You know the importance of gut health by now. It has always been an important aspect of holistic, natural medicine but recently other fields such as psychology, neurology, and even immunology are beginning to understand and stress the importance of maintaining a healthy gut lining and microbiome to treat and prevent serious and chronic diseases. Hippocrates, considered the founder of medicine, said “All disease begins in the gut” about two thousand years ago, so this knowledge is not new, but it is finally getting the attention it deserves.
The term “gut” in the health world refers to the hollow tube inside our body that runs from mouth to anus. When we are talking about the “gut microbiome,” aka gut flora or microflora, most health professionals are referring to the wide array of microorganisms such as bacteria that take up residence in our colon, the large intestine. The gut lining, or barrier, can be thought of as our “inside skin” and is inextricably linked to the microbiome. Gut health refers to the health of both the gut lining and the flora inhabiting the gut.
A healthy gut microbiome contains about one hundred trillion organisms with a wide diversity of species and creates its own ecology. It can be compared to a rich rainforest with all manner of creatures cohabitating in perfect harmony. When the gut is healthy and the microbiome is robust, we digest our food well, have healthy function of the gastrointestinal tract, including healthy bowel movements, our metabolism works well, and we can fight off infections.
When the gut lining is permeable or leaky and the microbiome lacks diversity or has an unhealthy balance of microorganisms, it creates an inflammatory environment in the body that has been linked to a lengthy list of conditions. Because gut health impacts every cell in the body and has many downstream effects that manifest as diseases that vary from person to person we could see autoimmune conditions such as Hashimoto’s, Rheumatoid Arthritis, and Type 1 Diabetes as well as other conditions, such as autism, skin issues like psoriasis, eczema or acne, irritable bowel disease and other digestive disorders, insulin resistance and metabolic diseases, mental illness, anxiety, depression, Alzheimer’s, heart failure, and fungal infections.
What damages gut health?
Many things in our modern environment have a negative impact on gut health. It is easy to slip into a vicious cycle as multiple factors that weaken the gut lining also impact the microbiome and vice versa. The gut barrier or lining is damaged by modern processed foods, particularly gluten, certain agricultural chemicals and food preservatives, alcohol, many pharmaceutical drugs, toxins in our environment like BPA and arsenic as well as stress and infections. The gut flora is negatively altered by things like antibiotics-both pharmaceutical and botanical, birth control pills, alcohol, stress, low stomach acid production, high sugar diets, low fiber diets, chlorinated water, and artificial sweeteners.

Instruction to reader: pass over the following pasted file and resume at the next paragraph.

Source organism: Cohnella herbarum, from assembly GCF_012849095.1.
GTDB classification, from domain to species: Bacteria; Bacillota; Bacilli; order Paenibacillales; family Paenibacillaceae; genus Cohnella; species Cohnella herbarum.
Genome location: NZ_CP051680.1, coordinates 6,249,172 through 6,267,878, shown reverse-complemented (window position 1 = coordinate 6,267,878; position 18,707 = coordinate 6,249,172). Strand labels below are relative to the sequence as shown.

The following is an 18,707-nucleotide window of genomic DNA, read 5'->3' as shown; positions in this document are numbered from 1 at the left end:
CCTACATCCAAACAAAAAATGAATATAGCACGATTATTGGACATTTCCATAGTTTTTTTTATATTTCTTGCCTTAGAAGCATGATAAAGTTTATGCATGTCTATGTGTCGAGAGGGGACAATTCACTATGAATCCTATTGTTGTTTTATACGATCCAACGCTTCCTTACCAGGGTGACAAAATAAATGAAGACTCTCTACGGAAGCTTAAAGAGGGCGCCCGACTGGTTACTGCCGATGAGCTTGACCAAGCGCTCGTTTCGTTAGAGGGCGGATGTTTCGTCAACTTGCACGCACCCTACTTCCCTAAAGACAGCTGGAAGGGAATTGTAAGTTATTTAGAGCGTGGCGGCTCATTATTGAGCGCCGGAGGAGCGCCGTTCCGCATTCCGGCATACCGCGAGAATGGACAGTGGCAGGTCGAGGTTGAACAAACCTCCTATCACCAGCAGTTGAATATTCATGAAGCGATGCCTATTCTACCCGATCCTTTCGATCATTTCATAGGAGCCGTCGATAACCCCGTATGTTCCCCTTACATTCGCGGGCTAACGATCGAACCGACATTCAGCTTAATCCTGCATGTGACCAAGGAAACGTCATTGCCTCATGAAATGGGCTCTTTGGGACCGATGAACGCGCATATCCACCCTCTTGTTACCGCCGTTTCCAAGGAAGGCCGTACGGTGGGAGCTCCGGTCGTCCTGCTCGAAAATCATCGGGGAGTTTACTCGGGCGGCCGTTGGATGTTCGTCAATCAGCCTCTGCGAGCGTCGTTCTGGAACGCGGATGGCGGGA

Learning to nurture a healthy gut
Learning how to take care of our gut health is not complicated but restoring it to a healthy state can be. If you are already suffering from any sort of chronic condition, especially related to digestive function, I highly recommend collaborating with a professional that understands how to manage gut health through natural health interventions. Many people try to solve these problems on their own without enough knowledge and while they may get some results, they often end up eating a very restrictive diet that helps them feel better, but they have not actually healed the root of the problem. Save yourself a lot of time and aggravation and enlist an experienced professional. Some of the recommendations below may not be appropriate for those suffering with a compromised gut.
If you are healthy and want to stay that way, here are some important tips to improve your gut health and keep it functioning well.
- Reduce or avoid the worst offenders for gut health destruction; excess alcohol, highly processed foods with added sugar or artificial sweeteners, unnecessary antibiotics (prophylactic for example), foods sprayed with agrichemicals, BPA, and chlorinated water.
- If you eat gluten-containing grains, choose organically grown and properly prepared versions. Ancient cultures and wisdom teach us that grains need to be soaked, sprouted, or fermented to make them more digestible and break down toxic compounds. Sourdough bread is a prime example.
- Eat a wide variety of plants grown without toxic agricultural chemicals, especially those that contain the fibers that feed the healthy bacteria of the microbiome like asparagus, green bananas and plantains, chicory, Jerusalem artichokes, garlic, onions, leeks, and lentils.
- Eat low-sugar, fermented foods such as sauerkraut (not pickled in wine or vinegar), kimchi, miso, plain yogurt, or kefir. Learning how to make your own fermented foods is a perfect, fun solution!
- Exercise regularly to stimulate healthy changes to the gut microbiome through a variety of mechanisms.
- Find ways to mitigate stress levels. The effects of stress on the gut microbiome cannot be understated.
We all know that eating a whole foods diet, sleeping well, managing stress levels, and exercising are important foundations to health. As we understand more about the role of the gut in all disease processes, it is plausible to consider that the positive benefits these activities have on our health are a direct result of their impact on the gut.
Perhaps we can paraphrase Hippocrates to; “All HEALTH STARTS in the gut.”